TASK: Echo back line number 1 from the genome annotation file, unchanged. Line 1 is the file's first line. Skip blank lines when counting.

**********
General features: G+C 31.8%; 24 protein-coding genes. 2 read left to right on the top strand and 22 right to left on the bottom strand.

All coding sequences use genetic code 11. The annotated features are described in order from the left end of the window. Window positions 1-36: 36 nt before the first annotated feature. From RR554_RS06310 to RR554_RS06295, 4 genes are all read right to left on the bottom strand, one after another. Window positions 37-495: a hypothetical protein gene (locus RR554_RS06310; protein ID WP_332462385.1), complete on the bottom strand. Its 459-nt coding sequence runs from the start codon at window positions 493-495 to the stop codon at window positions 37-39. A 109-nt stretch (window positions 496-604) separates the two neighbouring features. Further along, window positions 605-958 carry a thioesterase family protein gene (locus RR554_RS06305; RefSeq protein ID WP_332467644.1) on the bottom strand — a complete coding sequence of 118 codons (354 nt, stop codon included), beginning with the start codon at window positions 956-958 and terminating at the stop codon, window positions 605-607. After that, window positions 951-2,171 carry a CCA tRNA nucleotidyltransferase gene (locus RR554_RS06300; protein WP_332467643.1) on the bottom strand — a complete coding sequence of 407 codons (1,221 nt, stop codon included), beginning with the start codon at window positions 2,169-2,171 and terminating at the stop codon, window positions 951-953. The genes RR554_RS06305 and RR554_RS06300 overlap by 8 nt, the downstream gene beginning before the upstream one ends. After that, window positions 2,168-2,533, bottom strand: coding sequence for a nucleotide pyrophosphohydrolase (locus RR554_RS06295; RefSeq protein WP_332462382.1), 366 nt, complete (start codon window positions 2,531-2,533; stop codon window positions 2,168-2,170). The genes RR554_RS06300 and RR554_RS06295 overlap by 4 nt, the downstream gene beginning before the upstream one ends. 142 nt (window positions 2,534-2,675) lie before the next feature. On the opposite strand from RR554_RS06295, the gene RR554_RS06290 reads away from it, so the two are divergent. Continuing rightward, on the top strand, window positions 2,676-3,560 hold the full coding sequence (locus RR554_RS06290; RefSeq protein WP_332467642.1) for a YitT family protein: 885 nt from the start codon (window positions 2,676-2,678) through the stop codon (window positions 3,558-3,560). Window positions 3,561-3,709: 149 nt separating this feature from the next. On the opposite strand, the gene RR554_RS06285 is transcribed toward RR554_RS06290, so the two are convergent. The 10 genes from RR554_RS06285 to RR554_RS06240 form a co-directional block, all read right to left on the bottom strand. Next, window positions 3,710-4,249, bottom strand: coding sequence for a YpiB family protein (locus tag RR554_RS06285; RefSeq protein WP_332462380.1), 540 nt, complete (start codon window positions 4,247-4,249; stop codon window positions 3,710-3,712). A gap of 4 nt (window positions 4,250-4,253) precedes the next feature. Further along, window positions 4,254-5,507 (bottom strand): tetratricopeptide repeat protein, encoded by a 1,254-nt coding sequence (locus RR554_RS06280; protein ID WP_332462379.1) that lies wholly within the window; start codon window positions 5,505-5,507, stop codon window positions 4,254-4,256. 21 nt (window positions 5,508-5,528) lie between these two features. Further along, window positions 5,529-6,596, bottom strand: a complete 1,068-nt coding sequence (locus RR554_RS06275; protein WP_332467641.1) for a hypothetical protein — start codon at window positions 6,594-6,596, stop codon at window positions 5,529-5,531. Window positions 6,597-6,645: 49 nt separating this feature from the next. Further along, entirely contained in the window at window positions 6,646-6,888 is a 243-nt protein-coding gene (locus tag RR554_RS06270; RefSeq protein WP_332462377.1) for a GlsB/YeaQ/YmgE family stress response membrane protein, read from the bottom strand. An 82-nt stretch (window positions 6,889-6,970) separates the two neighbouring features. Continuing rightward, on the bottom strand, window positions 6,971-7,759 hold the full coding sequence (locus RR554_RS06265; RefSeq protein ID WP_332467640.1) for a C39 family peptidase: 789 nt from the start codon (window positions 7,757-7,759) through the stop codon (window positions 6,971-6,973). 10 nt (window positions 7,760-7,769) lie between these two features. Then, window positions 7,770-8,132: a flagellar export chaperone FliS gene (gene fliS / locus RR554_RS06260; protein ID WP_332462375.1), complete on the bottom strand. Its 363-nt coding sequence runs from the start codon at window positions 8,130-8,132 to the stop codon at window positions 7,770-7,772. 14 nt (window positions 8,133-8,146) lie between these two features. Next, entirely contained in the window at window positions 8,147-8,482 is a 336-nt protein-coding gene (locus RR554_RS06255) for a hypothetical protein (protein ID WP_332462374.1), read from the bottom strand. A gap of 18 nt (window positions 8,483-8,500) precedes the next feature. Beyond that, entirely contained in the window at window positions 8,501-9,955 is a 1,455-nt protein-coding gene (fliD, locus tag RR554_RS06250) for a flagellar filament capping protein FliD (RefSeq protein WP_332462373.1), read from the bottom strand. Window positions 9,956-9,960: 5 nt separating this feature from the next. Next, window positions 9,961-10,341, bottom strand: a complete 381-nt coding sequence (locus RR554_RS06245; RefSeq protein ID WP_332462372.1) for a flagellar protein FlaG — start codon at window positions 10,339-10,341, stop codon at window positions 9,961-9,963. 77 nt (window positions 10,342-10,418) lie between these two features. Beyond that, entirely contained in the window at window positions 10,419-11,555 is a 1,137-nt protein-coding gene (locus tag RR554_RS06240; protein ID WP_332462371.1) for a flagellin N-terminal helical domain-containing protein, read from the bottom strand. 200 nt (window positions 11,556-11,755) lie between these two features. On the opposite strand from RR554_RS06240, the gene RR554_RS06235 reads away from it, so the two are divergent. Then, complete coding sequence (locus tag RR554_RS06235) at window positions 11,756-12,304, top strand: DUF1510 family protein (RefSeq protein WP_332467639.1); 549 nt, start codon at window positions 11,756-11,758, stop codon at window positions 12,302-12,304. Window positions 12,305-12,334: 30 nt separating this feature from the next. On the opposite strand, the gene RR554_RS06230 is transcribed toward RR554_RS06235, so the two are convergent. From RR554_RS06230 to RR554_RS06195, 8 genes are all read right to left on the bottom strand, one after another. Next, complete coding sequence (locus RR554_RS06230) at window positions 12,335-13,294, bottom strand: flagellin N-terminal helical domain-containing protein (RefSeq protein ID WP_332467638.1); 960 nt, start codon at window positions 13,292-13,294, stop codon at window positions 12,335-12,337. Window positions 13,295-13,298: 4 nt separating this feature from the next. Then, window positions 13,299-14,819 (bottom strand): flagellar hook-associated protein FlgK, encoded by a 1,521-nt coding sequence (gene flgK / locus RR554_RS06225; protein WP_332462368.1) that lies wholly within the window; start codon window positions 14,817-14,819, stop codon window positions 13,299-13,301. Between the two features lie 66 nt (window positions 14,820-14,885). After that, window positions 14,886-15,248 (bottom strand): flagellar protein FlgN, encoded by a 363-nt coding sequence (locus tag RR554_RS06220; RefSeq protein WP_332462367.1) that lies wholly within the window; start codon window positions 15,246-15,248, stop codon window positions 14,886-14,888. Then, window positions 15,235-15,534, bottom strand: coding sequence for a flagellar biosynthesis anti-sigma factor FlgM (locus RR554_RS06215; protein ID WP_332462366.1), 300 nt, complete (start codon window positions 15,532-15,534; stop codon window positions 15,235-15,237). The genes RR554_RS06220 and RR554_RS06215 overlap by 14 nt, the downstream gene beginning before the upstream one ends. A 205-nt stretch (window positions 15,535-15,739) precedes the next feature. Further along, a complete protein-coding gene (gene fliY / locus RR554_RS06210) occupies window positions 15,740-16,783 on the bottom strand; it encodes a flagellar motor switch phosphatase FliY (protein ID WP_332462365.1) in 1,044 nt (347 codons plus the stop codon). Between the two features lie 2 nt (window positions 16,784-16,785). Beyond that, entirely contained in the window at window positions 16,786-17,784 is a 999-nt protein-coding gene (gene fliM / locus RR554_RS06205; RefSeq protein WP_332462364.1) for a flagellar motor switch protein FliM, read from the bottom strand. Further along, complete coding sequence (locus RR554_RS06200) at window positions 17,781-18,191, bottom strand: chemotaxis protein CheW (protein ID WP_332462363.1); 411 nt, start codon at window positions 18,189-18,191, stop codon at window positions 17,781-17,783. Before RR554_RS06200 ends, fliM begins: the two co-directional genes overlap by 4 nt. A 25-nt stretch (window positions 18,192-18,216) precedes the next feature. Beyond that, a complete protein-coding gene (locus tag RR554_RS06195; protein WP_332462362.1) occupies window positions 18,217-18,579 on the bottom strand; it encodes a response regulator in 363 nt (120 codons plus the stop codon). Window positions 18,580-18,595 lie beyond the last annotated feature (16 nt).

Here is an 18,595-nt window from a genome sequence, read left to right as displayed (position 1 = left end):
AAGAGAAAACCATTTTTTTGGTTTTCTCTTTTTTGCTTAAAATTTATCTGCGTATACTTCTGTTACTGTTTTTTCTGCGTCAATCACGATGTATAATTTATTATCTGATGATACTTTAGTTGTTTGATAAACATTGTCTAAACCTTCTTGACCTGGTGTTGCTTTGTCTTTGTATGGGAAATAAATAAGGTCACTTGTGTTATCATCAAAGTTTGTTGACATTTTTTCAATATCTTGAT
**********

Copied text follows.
General features: G+C 31.8%; 24 protein-coding genes. 2 read left to right on the top strand and 22 right to left on the bottom strand.